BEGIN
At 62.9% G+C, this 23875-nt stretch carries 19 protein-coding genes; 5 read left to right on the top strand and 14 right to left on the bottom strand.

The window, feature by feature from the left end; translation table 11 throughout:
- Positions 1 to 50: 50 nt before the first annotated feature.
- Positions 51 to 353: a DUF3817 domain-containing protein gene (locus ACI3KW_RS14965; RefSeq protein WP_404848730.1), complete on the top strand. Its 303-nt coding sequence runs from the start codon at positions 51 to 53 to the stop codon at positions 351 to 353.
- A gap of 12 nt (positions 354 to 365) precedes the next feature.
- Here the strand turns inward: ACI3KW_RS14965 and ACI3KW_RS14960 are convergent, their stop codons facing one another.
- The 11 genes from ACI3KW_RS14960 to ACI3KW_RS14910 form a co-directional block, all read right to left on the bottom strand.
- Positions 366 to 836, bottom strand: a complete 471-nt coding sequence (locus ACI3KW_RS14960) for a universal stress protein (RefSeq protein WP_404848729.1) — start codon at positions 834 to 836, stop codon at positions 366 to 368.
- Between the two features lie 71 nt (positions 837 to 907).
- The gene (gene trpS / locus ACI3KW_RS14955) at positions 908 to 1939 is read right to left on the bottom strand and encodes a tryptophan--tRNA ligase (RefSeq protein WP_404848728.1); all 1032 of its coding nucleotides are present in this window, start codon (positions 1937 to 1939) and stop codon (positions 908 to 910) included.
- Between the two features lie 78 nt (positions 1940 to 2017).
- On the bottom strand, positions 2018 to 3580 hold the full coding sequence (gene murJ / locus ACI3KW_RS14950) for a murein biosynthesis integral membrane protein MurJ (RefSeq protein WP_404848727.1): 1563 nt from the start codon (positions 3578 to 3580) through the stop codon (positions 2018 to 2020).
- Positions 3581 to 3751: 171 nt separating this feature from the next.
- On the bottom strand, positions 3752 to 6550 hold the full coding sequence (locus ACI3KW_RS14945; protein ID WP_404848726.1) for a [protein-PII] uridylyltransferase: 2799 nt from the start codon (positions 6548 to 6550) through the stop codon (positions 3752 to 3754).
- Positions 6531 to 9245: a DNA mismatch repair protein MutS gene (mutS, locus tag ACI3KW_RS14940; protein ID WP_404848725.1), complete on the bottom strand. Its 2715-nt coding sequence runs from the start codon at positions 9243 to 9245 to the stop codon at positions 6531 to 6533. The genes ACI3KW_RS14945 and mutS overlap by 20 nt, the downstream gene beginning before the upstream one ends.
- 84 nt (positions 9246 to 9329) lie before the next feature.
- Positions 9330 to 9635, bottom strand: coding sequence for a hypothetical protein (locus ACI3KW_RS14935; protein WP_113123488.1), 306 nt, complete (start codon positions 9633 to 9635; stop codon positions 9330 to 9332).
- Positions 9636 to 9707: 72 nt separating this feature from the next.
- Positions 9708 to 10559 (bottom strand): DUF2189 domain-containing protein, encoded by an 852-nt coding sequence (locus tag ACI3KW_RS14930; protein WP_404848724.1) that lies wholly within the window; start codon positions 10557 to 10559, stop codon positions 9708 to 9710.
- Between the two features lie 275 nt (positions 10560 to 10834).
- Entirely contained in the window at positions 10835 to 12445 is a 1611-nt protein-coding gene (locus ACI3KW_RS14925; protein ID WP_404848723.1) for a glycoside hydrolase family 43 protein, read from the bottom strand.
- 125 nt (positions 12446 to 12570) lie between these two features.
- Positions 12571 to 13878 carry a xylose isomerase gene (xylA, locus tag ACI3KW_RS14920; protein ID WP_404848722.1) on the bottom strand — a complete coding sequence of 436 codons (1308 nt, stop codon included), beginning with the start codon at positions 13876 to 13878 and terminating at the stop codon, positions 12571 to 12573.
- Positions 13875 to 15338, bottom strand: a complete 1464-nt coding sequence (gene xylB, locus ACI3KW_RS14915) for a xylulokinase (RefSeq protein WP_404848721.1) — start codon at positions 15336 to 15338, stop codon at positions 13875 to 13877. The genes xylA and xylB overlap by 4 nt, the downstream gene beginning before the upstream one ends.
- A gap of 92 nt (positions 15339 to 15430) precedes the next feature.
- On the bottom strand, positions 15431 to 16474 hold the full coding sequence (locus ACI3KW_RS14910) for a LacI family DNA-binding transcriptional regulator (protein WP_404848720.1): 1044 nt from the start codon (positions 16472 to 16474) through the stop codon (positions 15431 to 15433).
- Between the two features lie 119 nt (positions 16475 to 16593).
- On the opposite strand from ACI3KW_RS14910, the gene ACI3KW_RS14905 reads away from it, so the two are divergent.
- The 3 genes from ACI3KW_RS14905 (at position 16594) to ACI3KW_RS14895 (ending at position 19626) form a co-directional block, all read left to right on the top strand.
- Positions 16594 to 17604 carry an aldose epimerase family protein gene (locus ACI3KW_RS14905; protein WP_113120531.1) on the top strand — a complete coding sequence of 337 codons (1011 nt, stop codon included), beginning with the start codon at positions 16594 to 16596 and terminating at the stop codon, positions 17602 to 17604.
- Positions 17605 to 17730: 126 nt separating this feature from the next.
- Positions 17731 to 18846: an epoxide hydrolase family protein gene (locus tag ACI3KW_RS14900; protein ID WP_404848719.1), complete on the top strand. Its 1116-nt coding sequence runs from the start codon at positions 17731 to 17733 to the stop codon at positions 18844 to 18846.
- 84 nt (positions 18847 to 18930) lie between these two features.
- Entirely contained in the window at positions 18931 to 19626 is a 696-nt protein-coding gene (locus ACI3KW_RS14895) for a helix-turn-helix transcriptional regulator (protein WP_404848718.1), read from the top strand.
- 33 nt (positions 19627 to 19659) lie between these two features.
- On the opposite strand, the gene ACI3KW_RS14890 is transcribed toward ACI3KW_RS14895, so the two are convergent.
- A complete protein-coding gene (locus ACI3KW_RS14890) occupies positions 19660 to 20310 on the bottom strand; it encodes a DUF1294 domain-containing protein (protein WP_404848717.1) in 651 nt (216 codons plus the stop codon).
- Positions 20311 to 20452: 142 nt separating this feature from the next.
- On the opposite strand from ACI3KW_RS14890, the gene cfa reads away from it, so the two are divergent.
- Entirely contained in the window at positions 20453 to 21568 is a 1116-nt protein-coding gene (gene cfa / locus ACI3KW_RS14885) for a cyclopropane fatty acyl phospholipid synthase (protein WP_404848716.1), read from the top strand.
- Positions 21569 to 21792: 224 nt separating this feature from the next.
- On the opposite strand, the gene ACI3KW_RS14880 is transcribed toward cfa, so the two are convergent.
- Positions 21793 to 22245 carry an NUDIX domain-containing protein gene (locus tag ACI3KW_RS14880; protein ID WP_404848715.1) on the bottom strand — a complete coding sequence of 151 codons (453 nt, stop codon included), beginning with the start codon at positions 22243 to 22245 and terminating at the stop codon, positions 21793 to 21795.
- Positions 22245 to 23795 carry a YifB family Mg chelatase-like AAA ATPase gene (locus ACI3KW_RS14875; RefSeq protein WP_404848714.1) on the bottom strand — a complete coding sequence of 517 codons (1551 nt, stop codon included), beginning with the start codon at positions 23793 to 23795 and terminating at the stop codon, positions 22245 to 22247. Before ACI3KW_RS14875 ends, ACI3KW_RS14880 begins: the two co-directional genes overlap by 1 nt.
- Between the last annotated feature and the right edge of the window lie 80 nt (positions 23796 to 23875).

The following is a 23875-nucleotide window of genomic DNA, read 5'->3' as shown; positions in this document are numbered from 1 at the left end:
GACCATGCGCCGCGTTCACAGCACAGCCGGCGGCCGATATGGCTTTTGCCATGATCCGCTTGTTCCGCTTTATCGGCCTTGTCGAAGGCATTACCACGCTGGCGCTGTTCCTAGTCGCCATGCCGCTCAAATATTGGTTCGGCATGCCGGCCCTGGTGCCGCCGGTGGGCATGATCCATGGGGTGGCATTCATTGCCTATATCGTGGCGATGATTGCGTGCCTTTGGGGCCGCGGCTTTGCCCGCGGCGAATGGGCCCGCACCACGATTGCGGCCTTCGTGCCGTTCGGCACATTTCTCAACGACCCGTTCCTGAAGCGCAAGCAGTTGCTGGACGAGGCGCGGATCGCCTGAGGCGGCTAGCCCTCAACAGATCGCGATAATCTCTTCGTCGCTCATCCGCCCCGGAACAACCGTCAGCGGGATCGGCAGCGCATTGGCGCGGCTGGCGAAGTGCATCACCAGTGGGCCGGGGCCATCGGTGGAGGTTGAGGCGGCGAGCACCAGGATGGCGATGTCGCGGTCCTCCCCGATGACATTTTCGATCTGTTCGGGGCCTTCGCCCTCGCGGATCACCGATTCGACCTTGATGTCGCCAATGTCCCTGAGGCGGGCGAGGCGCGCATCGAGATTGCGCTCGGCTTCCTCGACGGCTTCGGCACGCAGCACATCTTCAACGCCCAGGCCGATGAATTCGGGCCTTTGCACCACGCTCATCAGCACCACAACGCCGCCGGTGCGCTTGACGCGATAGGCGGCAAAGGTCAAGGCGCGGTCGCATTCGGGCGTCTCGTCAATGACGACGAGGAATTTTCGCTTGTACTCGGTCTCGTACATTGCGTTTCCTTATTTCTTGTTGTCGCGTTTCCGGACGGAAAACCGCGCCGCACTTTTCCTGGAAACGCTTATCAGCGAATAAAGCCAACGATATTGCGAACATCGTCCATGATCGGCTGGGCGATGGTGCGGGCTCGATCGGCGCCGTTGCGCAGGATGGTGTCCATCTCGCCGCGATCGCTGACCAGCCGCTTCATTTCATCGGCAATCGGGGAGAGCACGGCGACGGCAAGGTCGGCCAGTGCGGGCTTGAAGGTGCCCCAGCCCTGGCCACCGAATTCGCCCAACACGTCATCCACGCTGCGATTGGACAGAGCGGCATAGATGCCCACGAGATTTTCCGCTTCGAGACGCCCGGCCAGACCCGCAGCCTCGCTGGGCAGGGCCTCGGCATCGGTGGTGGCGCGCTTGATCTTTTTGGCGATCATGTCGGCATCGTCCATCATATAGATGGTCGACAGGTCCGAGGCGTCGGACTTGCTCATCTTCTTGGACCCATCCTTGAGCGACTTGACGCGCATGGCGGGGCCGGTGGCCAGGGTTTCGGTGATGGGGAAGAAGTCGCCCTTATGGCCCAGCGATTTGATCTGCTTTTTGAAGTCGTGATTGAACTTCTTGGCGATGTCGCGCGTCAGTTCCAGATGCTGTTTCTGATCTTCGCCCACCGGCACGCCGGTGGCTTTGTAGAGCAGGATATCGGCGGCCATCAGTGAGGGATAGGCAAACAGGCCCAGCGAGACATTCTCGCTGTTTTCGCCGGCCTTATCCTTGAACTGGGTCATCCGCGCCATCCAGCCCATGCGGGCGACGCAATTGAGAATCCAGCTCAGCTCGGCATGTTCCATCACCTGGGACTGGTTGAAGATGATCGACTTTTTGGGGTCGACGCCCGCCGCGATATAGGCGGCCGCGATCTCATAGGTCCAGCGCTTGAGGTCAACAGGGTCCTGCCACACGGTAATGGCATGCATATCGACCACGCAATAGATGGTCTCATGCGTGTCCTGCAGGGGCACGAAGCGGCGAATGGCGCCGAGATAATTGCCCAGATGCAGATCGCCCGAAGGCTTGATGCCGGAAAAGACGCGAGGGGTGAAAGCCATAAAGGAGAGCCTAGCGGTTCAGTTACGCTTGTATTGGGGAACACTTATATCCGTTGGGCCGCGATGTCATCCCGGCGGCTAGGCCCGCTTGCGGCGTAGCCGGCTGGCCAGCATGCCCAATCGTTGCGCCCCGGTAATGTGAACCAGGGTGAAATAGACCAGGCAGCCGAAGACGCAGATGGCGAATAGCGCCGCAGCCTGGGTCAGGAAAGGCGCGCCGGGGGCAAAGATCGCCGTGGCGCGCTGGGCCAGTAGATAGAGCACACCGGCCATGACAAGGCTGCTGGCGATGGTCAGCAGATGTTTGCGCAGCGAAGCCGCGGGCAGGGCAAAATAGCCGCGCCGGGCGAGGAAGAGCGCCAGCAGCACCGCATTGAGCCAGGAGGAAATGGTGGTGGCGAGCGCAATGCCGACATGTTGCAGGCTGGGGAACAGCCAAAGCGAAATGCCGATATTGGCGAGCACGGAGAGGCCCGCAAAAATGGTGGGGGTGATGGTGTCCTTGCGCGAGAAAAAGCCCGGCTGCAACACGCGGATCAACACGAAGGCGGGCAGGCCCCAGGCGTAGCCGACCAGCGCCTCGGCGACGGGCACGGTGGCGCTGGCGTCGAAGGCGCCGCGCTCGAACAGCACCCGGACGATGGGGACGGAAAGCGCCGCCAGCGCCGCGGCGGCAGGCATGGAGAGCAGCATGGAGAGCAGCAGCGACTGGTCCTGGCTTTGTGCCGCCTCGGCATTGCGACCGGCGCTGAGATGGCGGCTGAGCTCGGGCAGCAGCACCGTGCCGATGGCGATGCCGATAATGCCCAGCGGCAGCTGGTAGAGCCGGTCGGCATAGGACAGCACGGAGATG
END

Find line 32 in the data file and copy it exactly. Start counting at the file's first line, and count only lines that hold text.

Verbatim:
- Positions 17731 to 18846: an epoxide hydrolase family protein gene (locus tag ACI3KW_RS14900; protein ID WP_404848719.1), complete on the top strand. Its 1116-nt coding sequence runs from the start codon at positions 17731 to 17733 to the stop codon at positions 18844 to 18846.